Unfortunately, Microsoft missed the opportunity to run Flash Player more secure in Windows 10.

Process Explorer View of Edge and FLashPlayer

Process Explorer View of Edge and Flash Player. Click to enlarge.

Edge runs by default at integrity level AppContainer. This makes sure that access to system resources is widely blocked. By contrast, Flash Player has access to lots of system resources because it runs at Medium Integrity Level.

Have a good weekend, and patch your Flash Player!

Is ‘Assume you have been breached’ really the best Cybersecurity Strategy?

19 March 2016

I watched webinar ‘The Best Cybersecurity Strategy: Assume You Have Been Breached’ this week. The summary in the email invitation sounded really interesting, thus I registered, and had to compromise the integrity of my computer once again. Why on earth presents SC Magazine all content in this security nightmare Flash Player?

Young-Sae Song, Vice President Marketing, Arctic Wolf, quotes the Gartner advice ‘Shift Cybersecurity Investment to Detection and Response’ of January this year:

Experts recommend more focus on detecttion

Experts recommend to shift focus on detection and response

Is this advice meant seriously? I don’t think so. The Ponemon Institute estimated in the ‘2015 Cost of Data Breach Study: Global Analysis’ the mean time to identify at 206 days with a range of 20 to 582 days (based on a sample of 350 companies). And this, despite the increasing number of SIEM installations in the past years.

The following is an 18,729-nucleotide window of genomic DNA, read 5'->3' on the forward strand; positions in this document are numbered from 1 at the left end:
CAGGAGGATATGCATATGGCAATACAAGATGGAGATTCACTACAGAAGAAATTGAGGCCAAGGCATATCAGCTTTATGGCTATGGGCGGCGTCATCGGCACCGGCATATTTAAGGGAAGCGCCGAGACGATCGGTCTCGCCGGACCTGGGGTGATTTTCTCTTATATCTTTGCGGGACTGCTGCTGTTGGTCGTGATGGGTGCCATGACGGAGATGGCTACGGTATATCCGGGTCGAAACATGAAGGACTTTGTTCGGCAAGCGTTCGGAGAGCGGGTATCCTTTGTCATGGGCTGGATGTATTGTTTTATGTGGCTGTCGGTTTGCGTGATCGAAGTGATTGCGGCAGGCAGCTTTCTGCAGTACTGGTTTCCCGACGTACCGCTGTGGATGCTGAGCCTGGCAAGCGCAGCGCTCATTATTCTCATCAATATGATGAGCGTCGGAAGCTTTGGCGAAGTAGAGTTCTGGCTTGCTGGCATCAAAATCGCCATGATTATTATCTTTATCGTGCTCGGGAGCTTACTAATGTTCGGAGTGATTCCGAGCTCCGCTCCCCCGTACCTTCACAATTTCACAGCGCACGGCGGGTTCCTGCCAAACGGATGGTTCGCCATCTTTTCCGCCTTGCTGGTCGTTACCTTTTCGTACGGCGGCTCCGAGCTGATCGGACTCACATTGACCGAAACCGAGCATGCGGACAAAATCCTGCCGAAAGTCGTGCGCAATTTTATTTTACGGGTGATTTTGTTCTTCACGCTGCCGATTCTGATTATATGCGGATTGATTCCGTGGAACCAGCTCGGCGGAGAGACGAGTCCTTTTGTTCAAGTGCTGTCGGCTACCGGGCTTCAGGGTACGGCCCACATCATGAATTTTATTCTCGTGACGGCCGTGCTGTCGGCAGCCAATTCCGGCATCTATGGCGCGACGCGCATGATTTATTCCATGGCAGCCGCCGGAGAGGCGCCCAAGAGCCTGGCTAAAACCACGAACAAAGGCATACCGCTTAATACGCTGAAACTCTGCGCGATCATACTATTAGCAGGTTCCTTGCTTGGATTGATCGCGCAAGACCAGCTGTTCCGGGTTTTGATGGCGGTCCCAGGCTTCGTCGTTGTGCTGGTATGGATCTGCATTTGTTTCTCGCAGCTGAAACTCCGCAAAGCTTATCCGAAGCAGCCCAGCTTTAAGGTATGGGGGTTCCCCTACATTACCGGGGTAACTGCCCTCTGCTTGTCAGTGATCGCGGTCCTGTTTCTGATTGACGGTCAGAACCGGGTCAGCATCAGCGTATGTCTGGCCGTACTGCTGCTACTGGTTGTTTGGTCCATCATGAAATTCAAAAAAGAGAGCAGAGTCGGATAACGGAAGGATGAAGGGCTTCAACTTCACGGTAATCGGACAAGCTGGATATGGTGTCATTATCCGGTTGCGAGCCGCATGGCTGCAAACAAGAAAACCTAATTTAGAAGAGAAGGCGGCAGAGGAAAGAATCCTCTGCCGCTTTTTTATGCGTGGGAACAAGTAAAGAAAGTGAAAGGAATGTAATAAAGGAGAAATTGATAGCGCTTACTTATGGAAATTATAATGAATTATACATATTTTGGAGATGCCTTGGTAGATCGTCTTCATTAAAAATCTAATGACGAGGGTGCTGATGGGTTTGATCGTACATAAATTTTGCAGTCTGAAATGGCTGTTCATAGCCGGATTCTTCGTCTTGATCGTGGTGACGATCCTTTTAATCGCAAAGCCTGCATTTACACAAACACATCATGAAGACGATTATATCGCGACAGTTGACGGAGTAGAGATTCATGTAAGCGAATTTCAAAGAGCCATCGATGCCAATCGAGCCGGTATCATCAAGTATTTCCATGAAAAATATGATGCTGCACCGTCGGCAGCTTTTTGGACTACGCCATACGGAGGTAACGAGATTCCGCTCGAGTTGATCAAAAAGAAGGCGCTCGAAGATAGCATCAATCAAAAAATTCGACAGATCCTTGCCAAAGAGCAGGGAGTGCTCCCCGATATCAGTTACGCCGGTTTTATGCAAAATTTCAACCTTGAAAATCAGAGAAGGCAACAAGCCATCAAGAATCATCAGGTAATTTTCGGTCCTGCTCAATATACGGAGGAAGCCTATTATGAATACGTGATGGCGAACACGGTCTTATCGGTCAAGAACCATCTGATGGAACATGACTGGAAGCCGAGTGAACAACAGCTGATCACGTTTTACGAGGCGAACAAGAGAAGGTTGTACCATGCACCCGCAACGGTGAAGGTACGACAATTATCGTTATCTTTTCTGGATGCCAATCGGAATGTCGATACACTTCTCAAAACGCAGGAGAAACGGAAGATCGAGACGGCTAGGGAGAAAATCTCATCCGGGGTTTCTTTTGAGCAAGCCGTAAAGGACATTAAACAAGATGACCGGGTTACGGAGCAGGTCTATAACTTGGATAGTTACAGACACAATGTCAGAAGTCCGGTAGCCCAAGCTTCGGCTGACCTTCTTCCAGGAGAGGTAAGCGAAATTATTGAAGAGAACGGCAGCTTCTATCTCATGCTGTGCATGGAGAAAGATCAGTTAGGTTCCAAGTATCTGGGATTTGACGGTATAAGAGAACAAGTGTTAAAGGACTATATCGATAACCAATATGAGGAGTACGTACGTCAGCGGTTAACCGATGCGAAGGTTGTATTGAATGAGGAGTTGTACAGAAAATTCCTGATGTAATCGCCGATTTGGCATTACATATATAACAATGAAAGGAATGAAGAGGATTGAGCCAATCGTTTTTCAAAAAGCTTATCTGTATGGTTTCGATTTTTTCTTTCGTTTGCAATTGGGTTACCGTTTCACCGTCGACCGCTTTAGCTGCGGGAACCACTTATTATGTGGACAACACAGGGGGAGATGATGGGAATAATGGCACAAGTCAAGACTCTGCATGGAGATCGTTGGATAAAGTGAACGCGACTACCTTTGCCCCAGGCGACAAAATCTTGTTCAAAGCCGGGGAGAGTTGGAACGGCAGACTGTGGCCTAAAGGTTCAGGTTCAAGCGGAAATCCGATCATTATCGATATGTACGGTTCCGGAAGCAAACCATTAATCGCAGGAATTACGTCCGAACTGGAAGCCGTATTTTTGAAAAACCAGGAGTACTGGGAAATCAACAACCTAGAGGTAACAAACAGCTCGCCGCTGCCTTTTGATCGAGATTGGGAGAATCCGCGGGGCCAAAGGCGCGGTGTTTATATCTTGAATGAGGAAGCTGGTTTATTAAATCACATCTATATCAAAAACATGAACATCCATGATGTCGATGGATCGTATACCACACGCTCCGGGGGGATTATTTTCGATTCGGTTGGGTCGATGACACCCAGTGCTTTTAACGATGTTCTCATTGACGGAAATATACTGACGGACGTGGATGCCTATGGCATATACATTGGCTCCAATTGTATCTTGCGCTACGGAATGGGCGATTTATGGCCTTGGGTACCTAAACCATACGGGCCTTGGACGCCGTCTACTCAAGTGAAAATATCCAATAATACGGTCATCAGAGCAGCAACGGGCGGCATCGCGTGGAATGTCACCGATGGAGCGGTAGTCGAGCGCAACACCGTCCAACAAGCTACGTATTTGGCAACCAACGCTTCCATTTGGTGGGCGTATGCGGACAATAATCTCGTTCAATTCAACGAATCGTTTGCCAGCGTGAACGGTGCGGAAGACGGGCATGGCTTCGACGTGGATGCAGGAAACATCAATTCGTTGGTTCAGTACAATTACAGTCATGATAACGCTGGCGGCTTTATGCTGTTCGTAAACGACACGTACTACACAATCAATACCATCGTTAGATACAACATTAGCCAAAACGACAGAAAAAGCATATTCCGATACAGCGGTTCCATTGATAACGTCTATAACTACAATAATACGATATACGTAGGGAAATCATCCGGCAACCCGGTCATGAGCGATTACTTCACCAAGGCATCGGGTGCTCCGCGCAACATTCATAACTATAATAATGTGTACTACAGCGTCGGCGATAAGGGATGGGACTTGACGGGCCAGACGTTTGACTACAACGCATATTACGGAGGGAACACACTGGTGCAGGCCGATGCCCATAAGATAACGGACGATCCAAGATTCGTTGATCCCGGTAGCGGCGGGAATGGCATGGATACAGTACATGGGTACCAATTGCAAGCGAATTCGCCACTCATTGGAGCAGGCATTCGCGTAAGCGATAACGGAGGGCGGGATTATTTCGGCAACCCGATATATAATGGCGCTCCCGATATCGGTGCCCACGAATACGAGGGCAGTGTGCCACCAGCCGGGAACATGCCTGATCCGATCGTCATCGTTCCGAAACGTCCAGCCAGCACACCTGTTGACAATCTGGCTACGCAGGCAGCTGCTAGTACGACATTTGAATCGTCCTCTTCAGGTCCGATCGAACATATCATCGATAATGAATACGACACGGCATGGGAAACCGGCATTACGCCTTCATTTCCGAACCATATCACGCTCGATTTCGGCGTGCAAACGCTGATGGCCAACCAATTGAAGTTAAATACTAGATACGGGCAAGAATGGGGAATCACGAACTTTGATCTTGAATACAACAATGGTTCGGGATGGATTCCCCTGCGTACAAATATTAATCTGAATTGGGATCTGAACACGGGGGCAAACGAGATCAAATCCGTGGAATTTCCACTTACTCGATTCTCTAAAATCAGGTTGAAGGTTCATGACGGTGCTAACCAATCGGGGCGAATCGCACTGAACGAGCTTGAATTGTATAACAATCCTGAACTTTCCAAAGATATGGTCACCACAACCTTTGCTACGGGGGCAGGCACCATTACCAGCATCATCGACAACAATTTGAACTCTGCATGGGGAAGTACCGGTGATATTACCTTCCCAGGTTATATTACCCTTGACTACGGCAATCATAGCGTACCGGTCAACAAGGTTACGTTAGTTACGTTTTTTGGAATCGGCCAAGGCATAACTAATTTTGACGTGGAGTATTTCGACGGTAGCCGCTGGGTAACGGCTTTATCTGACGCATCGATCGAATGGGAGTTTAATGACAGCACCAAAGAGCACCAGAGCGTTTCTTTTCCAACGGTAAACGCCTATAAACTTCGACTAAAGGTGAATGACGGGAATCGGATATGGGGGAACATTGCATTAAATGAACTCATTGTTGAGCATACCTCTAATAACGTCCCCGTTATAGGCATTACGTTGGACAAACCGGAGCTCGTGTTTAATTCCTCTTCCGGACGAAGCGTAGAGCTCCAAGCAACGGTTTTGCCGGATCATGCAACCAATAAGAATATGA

CISOs are well advised to make sure, that the existing cyber defense measures, including their SIEM system, work effectively before they follow this advice.

A ray of hope is Invincea’s Advanced Attack Challenge Simulator. The simulator allows to test the effectiveness of defensive measures against a variety of adversaries. For more details, please see Anup Ghosh’s post ‘Take the Advanced Attack Challenge’. I tried to cut the number of possible defense measures as far as possible. The results are really interesting. Of course only in the context of this model?

Have a good weekend, and good luck with the simulation.

Nomination for the “Most-Slanting-Phishing-Site-of-the-Year” award

10 July 2015